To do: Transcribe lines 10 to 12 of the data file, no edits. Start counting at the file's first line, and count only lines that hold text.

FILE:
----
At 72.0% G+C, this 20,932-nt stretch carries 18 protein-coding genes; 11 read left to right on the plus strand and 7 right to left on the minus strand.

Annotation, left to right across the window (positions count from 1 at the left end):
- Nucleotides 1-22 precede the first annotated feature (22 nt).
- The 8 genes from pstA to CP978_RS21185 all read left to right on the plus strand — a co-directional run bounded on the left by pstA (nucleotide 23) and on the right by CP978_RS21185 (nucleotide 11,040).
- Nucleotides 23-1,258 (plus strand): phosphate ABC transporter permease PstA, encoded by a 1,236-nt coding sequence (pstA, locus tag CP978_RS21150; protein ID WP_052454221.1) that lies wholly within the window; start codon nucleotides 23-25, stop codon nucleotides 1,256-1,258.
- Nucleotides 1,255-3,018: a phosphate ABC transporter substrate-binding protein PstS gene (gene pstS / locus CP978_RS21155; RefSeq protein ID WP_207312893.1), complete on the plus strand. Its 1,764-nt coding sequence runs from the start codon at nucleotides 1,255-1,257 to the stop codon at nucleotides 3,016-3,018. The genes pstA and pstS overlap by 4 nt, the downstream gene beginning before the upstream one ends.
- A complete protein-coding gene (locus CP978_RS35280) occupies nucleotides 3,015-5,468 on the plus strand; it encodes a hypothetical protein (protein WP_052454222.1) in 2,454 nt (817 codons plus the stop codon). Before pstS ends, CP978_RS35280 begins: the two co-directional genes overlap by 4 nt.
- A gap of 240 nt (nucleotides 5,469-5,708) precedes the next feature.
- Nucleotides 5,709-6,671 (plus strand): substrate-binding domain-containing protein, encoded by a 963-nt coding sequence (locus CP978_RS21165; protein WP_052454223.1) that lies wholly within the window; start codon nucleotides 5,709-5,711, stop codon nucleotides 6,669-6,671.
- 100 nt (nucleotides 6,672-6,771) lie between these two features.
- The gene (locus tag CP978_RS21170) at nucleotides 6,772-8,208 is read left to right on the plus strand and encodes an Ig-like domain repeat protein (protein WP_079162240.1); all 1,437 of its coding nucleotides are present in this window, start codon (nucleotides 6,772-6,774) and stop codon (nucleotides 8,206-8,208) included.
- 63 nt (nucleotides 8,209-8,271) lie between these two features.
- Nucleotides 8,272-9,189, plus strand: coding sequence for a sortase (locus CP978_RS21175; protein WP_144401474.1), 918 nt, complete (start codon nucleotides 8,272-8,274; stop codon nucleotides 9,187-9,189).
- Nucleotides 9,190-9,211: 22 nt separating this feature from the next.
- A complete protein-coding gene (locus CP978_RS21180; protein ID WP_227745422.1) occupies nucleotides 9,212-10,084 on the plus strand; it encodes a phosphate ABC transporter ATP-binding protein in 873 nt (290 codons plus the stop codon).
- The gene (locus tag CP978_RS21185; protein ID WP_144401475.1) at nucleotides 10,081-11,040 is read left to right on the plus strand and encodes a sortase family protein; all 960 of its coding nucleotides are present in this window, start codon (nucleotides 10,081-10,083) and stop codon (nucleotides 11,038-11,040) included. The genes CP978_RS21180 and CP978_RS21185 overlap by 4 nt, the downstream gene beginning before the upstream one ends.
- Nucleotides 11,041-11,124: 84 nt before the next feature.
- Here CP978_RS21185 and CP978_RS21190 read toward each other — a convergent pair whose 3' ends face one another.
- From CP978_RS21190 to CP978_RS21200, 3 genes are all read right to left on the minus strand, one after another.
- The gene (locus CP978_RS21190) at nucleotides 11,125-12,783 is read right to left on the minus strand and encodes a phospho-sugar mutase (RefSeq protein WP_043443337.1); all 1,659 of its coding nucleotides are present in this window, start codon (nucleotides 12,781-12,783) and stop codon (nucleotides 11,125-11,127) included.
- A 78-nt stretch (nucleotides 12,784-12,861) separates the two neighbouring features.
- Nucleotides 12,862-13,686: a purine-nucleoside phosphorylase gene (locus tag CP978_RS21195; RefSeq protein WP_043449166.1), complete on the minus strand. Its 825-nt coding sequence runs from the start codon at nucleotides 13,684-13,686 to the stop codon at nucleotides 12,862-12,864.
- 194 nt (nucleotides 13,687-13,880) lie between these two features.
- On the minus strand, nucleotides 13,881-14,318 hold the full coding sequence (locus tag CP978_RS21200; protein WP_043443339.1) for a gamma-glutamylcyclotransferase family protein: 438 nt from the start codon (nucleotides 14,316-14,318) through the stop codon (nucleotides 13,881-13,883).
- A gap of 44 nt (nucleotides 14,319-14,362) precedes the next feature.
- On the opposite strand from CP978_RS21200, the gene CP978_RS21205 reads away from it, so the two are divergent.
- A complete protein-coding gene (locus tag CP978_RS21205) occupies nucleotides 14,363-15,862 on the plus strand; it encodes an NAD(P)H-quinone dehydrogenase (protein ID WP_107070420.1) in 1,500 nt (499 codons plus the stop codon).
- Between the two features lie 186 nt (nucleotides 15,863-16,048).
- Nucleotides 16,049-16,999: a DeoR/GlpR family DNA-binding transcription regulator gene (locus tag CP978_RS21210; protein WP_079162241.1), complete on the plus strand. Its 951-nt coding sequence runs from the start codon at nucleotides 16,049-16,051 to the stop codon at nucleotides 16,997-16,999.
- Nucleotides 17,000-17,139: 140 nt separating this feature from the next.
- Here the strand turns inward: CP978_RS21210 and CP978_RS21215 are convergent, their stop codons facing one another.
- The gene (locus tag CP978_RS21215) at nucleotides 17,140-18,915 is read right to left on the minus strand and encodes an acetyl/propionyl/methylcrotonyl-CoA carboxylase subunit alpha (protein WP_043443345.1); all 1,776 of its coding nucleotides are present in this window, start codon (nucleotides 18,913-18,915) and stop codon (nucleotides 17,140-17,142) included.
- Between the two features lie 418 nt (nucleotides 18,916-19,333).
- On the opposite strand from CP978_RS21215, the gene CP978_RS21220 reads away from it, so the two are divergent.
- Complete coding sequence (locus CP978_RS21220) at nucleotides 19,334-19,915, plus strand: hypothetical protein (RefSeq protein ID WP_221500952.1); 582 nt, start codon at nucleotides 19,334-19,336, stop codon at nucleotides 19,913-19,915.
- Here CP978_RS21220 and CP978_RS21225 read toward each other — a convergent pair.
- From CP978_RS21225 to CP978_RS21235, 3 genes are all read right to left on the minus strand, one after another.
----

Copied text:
- 100 nt (nucleotides 6,672-6,771) lie between these two features.
- The gene (locus tag CP978_RS21170) at nucleotides 6,772-8,208 is read left to right on the plus strand and encodes an Ig-like domain repeat protein (protein WP_079162240.1); all 1,437 of its coding nucleotides are present in this window, start codon (nucleotides 6,772-6,774) and stop codon (nucleotides 8,206-8,208) included.
- 63 nt (nucleotides 8,209-8,271) lie between these two features.